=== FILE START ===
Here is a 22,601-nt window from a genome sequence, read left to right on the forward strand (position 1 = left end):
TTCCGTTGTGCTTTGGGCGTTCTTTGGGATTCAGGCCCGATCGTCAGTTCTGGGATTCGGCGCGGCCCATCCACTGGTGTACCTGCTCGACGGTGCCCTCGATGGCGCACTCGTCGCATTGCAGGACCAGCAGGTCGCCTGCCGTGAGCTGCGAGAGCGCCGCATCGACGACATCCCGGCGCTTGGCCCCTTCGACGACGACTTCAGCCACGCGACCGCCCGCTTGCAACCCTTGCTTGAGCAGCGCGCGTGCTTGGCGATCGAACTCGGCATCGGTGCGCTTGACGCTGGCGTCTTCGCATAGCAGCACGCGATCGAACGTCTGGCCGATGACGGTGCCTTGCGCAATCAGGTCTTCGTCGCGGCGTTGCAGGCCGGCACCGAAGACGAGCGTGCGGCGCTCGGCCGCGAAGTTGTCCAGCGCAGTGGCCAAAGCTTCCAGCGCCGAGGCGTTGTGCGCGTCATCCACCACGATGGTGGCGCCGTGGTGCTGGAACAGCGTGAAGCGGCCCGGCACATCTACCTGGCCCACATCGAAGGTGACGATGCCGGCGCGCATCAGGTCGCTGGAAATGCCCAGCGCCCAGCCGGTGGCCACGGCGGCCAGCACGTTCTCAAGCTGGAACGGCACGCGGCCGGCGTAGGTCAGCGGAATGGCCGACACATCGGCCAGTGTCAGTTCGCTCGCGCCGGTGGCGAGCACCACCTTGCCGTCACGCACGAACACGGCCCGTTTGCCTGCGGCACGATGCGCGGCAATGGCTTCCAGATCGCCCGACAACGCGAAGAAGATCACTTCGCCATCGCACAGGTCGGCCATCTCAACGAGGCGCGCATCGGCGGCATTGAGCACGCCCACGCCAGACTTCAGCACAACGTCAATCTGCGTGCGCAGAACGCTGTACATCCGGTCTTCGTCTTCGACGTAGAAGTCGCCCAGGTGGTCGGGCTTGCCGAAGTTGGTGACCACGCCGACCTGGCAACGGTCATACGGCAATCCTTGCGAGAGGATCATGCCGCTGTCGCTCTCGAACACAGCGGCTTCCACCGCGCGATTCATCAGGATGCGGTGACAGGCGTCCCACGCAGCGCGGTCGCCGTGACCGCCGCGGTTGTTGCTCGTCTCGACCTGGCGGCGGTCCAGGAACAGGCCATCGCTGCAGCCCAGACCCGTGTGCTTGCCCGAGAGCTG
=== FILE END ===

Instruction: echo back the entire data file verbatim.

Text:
Here is a 22,601-nt window from a genome sequence, read left to right on the forward strand (position 1 = left end):
TTCCGTTGTGCTTTGGGCGTTCTTTGGGATTCAGGCCCGATCGTCAGTTCTGGGATTCGGCGCGGCCCATCCACTGGTGTACCTGCTCGACGGTGCCCTCGATGGCGCACTCGTCGCATTGCAGGACCAGCAGGTCGCCTGCCGTGAGCTGCGAGAGCGCCGCATCGACGACATCCCGGCGCTTGGCCCCTTCGACGACGACTTCAGCCACGCGACCGCCCGCTTGCAACCCTTGCTTGAGCAGCGCGCGTGCTTGGCGATCGAACTCGGCATCGGTGCGCTTGACGCTGGCGTCTTCGCATAGCAGCACGCGATCGAACGTCTGGCCGATGACGGTGCCTTGCGCAATCAGGTCTTCGTCGCGGCGTTGCAGGCCGGCACCGAAGACGAGCGTGCGGCGCTCGGCCGCGAAGTTGTCCAGCGCAGTGGCCAAAGCTTCCAGCGCCGAGGCGTTGTGCGCGTCATCCACCACGATGGTGGCGCCGTGGTGCTGGAACAGCGTGAAGCGGCCCGGCACATCTACCTGGCCCACATCGAAGGTGACGATGCCGGCGCGCATCAGGTCGCTGGAAATGCCCAGCGCCCAGCCGGTGGCCACGGCGGCCAGCACGTTCTCAAGCTGGAACGGCACGCGGCCGGCGTAGGTCAGCGGAATGGCCGACACATCGGCCAGTGTCAGTTCGCTCGCGCCGGTGGCGAGCACCACCTTGCCGTCACGCACGAACACGGCCCGTTTGCCTGCGGCACGATGCGCGGCAATGGCTTCCAGATCGCCCGACAACGCGAAGAAGATCACTTCGCCATCGCACAGGTCGGCCATCTCAACGAGGCGCGCATCGGCGGCATTGAGCACGCCCACGCCAGACTTCAGCACAACGTCAATCTGCGTGCGCAGAACGCTGTACATCCGGTCTTCGTCTTCGACGTAGAAGTCGCCCAGGTGGTCGGGCTTGCCGAAGTTGGTGACCACGCCGACCTGGCAACGGTCATACGGCAATCCTTGCGAGAGGATCATGCCGCTGTCGCTCTCGAACACAGCGGCTTCCACCGCGCGATTCATCAGGATGCGGTGACAGGCGTCCCACGCAGCGCGGTCGCCGTGACCGCCGCGGTTGTTGCTCGTCTCGACCTGGCGGCGGTCCAGGAACAGGCCATCGCTGCAGCCCAGACCCGTGTGCTTGCCCGAGAGCTG